On August 12, 2019, Governor Andrew Cuomo signed into law significant expansions to workplace anti-discrimination protections in New York State. As we previously reported in detail, the new legislation includes numerous measures regarding discrimination and harassment in all forms (not just sexual harassment) in the workplace.  The signing of the bill triggers the countdown to … Continue Reading

New Guidance on EEO-1 Component 2 Data Submissions For Companies Involved in Corporate Transactions

The Equal Employment Opportunity Commission (EEOC) has released additional guidance regarding the new EEO-1 Component 2 data reporting requirements for employers who were involved in mergers, acquisitions and spinoffs in 2017 and 2018. As we previously reported, employers must report their Component 2 pay and hours worked data for calendar years 2017 and 2018 by … Continue Reading

Illinois Bans Salary History Inquiries

On July 31, 2019, Illinois Governor J.B. Pritzker signed into law House Bill 834 (the “Bill”), which amends the Illinois Equal Pay Act of 2003 (“IEPA”) to prohibit employers from inquiring into a job applicant’s salary history.  The law becomes effective on September 29, 2019. Prohibition on Salary History Inquiries Illinois’s new ban on salary … Continue Reading

Oregon Enacts Expansive Paid Family and Medical Leave Law

Leave of absence formUPDATE: Governor Kate Brown signed the bill into law on August 9, 2019. Oregon is the latest state to enact a paid family and medical leave law. The law, which will cover all employers with one or more employees working in Oregon, establishes a state-managed insurance program with employers and employees paying into a paid … Continue Reading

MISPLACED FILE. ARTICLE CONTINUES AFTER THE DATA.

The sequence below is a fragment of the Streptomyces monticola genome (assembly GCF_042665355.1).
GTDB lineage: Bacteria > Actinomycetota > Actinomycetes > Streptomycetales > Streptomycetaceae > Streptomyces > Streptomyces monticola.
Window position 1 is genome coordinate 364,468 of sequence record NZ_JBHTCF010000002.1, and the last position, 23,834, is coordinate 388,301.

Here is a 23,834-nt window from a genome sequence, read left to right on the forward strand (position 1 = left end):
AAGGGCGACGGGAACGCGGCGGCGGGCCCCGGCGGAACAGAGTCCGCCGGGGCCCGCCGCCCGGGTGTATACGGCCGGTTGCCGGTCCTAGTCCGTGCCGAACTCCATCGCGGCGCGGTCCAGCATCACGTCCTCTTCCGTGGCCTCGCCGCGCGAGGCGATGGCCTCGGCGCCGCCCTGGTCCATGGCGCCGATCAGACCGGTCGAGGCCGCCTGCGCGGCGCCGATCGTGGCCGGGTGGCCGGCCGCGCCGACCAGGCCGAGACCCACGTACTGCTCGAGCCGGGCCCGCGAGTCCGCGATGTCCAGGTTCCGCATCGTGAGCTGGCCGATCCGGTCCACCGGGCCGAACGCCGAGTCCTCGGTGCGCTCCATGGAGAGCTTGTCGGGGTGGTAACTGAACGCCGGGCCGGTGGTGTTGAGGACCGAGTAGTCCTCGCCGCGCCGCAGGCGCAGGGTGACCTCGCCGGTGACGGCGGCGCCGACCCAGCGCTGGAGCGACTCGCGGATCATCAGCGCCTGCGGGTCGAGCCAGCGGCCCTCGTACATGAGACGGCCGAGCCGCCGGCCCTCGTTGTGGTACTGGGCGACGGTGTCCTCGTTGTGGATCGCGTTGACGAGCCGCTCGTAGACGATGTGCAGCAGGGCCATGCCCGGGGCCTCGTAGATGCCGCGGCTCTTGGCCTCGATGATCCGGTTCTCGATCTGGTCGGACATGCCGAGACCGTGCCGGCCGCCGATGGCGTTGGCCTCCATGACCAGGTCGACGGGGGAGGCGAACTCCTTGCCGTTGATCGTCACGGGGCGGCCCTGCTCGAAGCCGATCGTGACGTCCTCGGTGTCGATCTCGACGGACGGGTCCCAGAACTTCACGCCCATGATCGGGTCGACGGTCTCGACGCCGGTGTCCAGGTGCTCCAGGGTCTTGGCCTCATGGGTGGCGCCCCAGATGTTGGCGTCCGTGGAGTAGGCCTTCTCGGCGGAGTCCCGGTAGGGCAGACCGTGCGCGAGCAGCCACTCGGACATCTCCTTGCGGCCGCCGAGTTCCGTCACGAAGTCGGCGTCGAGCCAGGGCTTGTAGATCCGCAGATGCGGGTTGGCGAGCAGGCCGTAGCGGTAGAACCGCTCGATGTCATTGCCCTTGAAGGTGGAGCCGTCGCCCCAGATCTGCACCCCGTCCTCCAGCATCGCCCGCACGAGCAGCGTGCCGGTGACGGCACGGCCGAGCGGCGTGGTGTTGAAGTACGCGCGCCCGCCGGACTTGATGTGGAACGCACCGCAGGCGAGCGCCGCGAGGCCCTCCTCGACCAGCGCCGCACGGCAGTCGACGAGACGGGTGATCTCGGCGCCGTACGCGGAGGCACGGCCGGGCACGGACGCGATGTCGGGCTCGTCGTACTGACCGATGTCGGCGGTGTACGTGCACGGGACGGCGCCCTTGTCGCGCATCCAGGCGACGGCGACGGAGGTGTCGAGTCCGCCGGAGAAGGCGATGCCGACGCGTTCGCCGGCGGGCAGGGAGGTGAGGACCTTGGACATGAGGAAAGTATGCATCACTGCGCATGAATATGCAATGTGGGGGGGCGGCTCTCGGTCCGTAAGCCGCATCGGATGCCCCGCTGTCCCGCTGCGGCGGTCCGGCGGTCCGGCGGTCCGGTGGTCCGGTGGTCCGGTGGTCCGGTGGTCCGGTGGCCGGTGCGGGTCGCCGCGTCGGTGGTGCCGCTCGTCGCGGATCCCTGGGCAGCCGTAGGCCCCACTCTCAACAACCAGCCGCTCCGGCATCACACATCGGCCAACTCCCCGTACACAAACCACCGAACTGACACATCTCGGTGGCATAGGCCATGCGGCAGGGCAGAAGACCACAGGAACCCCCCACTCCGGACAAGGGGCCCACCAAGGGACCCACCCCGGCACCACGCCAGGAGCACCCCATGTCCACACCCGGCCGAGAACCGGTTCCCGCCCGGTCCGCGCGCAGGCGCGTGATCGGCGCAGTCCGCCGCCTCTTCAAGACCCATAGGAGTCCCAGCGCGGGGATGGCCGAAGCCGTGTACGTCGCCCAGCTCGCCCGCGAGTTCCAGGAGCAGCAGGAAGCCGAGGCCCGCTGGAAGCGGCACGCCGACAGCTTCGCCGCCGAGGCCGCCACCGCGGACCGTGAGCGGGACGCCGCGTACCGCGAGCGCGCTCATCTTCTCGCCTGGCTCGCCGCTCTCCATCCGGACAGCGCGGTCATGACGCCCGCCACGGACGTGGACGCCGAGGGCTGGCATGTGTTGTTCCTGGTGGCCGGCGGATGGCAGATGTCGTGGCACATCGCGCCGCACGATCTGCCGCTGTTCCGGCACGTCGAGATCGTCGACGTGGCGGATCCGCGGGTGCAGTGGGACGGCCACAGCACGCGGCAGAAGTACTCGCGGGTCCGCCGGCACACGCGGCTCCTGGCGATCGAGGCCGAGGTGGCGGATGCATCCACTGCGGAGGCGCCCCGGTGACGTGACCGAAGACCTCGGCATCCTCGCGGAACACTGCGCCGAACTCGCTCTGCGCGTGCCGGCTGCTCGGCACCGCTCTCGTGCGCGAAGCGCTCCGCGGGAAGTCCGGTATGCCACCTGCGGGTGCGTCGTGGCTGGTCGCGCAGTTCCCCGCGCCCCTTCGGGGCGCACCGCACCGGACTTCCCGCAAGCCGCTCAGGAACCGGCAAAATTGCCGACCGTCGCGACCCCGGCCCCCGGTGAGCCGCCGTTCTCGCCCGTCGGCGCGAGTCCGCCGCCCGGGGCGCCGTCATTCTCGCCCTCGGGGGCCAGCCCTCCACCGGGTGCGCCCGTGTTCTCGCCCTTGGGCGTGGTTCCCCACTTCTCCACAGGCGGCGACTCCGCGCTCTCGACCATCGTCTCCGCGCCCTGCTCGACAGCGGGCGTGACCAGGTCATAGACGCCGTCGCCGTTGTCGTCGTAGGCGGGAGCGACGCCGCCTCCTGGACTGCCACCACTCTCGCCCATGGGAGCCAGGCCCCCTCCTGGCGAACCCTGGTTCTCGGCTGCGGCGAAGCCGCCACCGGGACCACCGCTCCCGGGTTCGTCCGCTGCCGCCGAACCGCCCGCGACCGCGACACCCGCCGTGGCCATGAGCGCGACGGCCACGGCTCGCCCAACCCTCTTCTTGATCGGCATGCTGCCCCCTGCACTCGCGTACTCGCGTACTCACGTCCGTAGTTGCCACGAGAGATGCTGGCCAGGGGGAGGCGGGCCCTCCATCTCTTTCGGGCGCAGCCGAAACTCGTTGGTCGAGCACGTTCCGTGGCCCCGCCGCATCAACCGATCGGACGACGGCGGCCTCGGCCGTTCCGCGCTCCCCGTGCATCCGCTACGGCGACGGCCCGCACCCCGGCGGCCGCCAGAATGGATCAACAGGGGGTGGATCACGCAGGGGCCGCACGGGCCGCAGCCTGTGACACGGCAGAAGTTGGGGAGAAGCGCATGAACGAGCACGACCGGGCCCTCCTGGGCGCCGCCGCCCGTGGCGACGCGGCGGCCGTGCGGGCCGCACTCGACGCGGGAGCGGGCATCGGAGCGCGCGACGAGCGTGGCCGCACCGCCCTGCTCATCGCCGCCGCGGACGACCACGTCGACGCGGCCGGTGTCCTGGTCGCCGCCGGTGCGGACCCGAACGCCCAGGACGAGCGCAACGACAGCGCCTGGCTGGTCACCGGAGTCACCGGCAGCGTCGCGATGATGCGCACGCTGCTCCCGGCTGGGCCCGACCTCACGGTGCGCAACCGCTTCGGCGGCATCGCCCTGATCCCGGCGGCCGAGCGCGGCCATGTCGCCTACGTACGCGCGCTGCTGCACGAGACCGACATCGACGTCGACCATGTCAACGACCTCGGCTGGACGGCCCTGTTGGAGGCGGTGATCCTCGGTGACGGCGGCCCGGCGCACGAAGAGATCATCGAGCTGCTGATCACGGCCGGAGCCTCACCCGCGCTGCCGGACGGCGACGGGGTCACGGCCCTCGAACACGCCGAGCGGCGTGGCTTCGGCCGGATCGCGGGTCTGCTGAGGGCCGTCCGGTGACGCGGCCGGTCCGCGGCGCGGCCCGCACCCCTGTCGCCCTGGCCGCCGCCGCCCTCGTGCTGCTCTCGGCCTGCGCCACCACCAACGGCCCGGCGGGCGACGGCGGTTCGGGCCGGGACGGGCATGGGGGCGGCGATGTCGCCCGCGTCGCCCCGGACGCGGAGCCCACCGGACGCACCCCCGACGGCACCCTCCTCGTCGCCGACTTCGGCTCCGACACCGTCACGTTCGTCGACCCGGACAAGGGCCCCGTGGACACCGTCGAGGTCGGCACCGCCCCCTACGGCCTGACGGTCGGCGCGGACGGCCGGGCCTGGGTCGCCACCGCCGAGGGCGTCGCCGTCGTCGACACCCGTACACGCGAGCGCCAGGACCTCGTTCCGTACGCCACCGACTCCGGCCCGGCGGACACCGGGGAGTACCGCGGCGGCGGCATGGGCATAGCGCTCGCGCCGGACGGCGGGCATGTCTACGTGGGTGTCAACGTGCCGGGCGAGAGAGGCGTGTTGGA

Colorado Enacts Laws Regarding Pay Equity, Salary History and Criminal Background Inquiries

The Colorado legislature has been quite active in recent weeks, passing several new employment laws, many of which reflect nationwide trends. Among other things, the new laws address discriminatory pay disparities, salary history inquiries and criminal background checks. Pay Disparity Effective January 1, 2021, the Equal Pay for Equal Work Act (the “Act”) will prohibit … Continue Reading

EEOC Posts Forms and Guidance for New EEO-1 Reporting Requirements

In an effort to assist employers, the EEOC has posted guidance and sample forms for the new EEO-1 Component 2 Compensation Data reporting requirements on its website. The new materials provide useful information for employers to comply with the new reporting requirement. As we have previously reported, employers must now report employee pay data and … Continue Reading

Nevada Enacts Laws Regarding Paid Personal Leave, Drug Testing, and Minimum Wage